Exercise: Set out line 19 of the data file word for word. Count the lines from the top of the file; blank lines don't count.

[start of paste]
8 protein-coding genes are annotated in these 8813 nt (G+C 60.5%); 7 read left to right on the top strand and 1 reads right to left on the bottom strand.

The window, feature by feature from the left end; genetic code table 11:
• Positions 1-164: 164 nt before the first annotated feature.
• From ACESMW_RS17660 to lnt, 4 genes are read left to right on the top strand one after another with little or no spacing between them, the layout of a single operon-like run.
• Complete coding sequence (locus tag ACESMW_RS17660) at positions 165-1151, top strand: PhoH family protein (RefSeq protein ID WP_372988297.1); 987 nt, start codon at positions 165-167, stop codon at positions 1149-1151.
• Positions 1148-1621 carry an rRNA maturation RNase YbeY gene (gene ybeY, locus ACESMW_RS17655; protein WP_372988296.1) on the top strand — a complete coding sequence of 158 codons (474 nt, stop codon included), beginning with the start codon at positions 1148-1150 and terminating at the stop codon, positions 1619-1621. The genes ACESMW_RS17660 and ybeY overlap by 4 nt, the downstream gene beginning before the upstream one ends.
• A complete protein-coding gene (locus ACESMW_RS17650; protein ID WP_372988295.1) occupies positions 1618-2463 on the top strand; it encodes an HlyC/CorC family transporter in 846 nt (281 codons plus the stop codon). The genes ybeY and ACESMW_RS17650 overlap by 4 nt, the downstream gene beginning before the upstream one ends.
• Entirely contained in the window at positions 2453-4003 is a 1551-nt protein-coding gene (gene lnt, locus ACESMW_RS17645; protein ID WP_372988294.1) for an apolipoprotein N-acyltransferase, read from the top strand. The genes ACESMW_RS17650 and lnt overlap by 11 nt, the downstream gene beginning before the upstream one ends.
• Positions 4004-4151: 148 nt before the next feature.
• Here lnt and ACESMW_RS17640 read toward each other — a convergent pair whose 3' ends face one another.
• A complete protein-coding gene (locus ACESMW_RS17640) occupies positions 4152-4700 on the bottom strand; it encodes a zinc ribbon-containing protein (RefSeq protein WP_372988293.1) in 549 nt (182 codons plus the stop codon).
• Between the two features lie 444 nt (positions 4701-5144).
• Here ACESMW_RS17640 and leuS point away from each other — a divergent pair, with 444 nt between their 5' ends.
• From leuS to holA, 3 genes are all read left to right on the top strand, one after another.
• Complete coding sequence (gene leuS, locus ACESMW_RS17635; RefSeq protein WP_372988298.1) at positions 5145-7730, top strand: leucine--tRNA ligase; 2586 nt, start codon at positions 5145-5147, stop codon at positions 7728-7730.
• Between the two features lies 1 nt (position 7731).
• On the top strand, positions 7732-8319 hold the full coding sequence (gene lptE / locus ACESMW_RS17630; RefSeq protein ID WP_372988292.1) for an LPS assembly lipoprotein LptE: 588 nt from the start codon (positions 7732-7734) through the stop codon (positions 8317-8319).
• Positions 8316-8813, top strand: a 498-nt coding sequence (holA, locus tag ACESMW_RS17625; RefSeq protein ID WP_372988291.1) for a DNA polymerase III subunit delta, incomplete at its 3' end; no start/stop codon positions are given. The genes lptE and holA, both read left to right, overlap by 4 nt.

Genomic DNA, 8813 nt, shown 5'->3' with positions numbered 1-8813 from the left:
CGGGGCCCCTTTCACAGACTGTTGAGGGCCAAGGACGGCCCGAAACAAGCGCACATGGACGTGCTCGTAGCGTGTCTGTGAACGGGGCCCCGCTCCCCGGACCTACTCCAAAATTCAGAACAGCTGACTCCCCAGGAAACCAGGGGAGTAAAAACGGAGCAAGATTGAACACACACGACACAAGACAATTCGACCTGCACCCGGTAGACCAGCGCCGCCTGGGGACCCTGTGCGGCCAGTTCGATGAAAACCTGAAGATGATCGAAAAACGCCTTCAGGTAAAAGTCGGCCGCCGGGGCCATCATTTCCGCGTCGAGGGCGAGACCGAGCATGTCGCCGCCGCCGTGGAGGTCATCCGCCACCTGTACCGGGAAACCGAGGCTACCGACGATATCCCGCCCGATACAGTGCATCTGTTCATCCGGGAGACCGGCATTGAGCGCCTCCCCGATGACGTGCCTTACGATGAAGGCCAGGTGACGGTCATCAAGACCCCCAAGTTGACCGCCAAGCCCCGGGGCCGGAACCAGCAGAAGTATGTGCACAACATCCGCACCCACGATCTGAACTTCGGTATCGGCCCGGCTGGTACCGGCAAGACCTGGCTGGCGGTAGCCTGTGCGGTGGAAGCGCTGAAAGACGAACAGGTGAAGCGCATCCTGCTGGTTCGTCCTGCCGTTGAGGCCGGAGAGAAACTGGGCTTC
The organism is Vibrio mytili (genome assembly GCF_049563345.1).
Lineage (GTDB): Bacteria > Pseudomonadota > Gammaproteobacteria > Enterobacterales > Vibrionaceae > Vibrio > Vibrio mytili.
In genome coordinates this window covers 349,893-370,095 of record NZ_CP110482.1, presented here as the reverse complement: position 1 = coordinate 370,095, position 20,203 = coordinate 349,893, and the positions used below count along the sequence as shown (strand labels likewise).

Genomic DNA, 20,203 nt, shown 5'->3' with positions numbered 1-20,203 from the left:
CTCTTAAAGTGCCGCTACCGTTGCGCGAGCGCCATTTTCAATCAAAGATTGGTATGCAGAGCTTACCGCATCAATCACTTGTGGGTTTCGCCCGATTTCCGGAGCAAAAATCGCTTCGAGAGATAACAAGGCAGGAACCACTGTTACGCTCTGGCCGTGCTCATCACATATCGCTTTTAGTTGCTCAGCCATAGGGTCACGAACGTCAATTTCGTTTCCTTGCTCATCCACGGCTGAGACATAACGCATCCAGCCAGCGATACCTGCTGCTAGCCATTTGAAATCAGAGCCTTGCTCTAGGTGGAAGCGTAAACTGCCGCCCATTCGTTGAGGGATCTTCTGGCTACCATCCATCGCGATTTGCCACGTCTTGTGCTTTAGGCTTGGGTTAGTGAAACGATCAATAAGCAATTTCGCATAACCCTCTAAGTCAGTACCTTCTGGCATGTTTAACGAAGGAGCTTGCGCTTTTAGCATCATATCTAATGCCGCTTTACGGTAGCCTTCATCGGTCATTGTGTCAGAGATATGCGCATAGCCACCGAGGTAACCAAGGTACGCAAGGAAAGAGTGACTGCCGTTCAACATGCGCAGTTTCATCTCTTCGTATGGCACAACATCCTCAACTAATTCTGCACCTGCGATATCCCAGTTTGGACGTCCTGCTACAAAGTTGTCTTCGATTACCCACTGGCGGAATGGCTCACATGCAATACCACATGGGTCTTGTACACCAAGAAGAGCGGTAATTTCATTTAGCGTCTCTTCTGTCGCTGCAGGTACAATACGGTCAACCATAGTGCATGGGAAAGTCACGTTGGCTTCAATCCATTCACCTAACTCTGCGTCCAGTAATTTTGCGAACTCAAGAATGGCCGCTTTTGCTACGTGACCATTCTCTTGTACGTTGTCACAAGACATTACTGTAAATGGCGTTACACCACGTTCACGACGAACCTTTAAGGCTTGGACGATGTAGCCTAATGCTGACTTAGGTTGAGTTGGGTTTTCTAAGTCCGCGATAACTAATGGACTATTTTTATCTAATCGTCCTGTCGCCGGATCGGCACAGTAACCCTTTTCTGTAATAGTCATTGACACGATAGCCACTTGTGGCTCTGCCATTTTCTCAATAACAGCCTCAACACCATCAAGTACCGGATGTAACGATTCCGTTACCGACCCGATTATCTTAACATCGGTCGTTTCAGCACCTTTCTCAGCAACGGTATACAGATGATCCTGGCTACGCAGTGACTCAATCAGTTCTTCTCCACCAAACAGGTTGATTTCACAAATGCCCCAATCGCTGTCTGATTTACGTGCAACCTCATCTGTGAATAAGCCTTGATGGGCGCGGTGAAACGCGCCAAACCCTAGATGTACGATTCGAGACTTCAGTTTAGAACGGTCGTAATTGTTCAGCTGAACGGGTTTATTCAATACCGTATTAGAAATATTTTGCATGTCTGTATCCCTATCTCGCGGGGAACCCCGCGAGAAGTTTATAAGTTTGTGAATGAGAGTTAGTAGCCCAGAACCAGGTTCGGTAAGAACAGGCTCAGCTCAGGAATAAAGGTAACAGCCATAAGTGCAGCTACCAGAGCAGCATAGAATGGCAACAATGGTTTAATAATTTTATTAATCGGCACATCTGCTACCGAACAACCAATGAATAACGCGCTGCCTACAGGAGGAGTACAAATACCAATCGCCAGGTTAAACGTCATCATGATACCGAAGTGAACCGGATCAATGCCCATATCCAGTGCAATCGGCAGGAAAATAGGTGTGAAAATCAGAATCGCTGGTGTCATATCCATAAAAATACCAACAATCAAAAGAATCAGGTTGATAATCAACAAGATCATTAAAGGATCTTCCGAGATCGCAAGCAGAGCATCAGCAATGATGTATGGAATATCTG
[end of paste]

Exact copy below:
Genomic DNA, 8813 nt, shown 5'->3' with positions numbered 1-8813 from the left: